Thursday, 12 February 2015

'Grayson Perry: Who Are You?' at the National Portrait Gallery

Grayson Perry has an exhibition on at the National Portrait Gallery at the moment, a follow-up to his TV programmes last year about identity and creating portraits of people he met. It's not your usual bung 'em in a room and let people gawp type of exhibition, no, with this one you have to work to find the art.

It's in the first floor of the National Portrait Gallery and at the start of the exhibition you pick up a floor plan with arrows taking you on a journey through the standing collection to find one of Grayson's objects. Will the next one be a vase or a blanket or a statue or a miniature portrait? Find it and find out! It's quite subversive in a way, mixing the old and the new, the usual portraits of the great and the good, mostly dead and named in history books with Grayson's works standing beside them. I wonder how it was decided which work to put in which room?

There are shiny vases, all about two feet tall in different shapes and showing different approaches to family as well as politics and emerging issues. We see gay adopters being celebrated on one side of the vase called 'Modern Family' with images of other family groups on the other side. Another vase is called the 'Idealised Heterosexual Couple' that has the mother and father on one side of the vase and a daughter on the other side but the couple have split up and the dad drives his daughter to dance classes even though he lives a few miles away so that he gets to see her regularly.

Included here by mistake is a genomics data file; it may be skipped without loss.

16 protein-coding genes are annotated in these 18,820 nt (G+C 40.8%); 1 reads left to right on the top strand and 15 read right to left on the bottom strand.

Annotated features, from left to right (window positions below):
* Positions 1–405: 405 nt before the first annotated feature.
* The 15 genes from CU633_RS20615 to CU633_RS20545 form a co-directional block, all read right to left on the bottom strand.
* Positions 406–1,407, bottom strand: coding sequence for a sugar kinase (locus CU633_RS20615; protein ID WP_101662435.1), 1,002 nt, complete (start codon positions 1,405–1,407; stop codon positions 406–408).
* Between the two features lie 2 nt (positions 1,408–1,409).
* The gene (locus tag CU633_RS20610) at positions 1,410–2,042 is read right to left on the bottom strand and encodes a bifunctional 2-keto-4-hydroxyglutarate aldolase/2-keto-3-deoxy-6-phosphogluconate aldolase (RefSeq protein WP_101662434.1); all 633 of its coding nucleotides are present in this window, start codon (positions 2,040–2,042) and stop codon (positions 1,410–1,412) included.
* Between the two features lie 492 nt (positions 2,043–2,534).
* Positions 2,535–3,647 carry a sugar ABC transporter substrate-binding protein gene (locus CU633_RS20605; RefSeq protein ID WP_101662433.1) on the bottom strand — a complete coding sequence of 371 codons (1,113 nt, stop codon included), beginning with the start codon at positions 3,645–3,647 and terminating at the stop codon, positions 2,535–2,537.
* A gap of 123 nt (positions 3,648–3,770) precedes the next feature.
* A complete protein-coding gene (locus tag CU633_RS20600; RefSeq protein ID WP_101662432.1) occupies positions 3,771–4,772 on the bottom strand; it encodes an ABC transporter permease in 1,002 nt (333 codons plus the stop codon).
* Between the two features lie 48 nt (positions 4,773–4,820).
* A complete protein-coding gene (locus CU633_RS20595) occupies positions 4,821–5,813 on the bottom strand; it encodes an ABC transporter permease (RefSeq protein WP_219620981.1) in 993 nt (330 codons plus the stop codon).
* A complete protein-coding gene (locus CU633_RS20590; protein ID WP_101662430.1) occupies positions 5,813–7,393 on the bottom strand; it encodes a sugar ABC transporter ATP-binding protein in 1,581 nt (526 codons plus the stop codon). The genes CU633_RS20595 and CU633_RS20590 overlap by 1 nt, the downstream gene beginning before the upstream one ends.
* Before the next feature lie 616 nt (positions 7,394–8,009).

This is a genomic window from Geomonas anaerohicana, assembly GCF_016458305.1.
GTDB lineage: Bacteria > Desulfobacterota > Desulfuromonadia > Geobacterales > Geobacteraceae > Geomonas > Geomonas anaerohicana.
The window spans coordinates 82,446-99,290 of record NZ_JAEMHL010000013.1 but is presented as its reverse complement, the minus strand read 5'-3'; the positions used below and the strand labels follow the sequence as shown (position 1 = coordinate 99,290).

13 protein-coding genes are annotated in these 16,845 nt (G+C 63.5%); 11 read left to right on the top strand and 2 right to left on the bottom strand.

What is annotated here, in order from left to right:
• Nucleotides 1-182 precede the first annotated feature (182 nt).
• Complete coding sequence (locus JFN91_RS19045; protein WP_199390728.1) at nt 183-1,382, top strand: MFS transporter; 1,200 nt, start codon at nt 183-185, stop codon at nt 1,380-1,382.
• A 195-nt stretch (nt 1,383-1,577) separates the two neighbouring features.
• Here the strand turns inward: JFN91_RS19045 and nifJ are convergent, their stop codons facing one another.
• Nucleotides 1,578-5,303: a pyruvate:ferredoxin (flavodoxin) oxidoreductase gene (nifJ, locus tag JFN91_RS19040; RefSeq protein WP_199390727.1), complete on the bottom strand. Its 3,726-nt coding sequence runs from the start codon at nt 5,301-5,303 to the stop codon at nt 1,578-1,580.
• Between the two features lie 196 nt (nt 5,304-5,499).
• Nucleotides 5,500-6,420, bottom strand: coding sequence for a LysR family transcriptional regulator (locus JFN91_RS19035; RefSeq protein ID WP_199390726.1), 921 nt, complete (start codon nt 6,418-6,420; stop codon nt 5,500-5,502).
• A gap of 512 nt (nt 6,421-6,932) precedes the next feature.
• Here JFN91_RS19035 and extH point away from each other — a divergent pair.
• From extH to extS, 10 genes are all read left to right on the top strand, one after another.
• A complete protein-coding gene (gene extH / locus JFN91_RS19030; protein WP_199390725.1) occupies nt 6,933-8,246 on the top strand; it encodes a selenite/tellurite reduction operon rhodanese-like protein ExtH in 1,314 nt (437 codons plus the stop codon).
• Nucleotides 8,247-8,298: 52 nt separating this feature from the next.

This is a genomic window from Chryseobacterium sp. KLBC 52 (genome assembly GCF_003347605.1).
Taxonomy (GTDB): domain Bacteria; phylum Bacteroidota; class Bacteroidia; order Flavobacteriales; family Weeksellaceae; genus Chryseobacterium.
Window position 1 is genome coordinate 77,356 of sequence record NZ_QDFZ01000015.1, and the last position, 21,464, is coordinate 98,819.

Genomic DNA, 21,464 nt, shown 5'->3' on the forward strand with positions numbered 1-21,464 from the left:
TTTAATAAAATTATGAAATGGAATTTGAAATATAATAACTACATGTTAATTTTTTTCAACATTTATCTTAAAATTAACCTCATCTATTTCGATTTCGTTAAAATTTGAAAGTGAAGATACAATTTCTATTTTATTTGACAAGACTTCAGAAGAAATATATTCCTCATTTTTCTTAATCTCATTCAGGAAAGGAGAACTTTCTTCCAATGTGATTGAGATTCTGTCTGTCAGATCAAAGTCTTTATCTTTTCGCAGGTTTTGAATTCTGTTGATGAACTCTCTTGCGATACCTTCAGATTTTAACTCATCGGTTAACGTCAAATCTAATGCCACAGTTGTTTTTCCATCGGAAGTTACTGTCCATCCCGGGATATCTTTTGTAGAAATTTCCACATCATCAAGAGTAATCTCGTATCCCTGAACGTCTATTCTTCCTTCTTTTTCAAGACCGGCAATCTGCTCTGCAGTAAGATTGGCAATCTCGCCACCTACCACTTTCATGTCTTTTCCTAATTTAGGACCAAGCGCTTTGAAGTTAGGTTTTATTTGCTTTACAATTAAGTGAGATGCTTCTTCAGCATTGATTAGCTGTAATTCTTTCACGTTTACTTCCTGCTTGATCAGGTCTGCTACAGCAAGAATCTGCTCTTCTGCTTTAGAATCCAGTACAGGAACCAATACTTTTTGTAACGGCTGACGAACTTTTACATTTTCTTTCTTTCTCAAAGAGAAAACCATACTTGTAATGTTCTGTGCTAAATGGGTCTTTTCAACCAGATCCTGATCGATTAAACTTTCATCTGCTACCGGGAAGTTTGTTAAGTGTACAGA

Another vase called 'Memory Jar' is about Alzheimers and shows an older couple on one side and the memory thief demon on the other side, stealing memories. Another vase is 'The Huhne Vase' about Chris Huhne, former Cabinet Minister who went to prison for perjury and is decorated with his name, his face, a phallus and balls and other images of what Grayson calls 'Default Man', ie white, middle aged, middle class man.

One of the most rebellious pieces in its own way is 'I Am A Man', a small metal statue based on the Benin images from Africa of a female to male transexual. It's very primitive and raw and very male. And it's placed in a gallery of large paintings of male war heroes. This isn't the best angle to take a photo but it shows the kind of portraits in the room so might help understand the power of finding the right position and site for a piece of art.

There was also a lovely miniature portrait of Rylan Clark as the 'Earl of Essex' in a room full of eminent Victorians, with him being compared to and thought of as modern day royalty. Grayson argues that reality TV stars are the equivalent of royalty these days since they're almost treated as such in everyday life so let's take that approach in the arts.

The largest piece greets you as you climb the stairs to the first floor - an enormous patchwork 'Comfort Blanket'! It notes all the things the British love and love to hate, sometimes in images and other times in words. It's marvellous! And here it is with some people admiring it to give you a sense of scale.

Beside each of the works is a small sign with the name of the piece but also a paragraph or two from Grayson explaining the background to the piece  and this is what he says about 'Comfort Blanket':

The exhibition is free to enter so take advantage of that and visit Grayson. There's lots more than the few I mention - I loved the ceramic fat ladies and would love to have them in my living room to cheer me up after a long day at work. I'm very admirationous of this exhibition and Grayson's works in general. They're fun and frivolous at one level but have something powerful to say if you can be bothered to think. The portrait of him in a madly colourful frock is also on display beside the final works.

Go and see it!  

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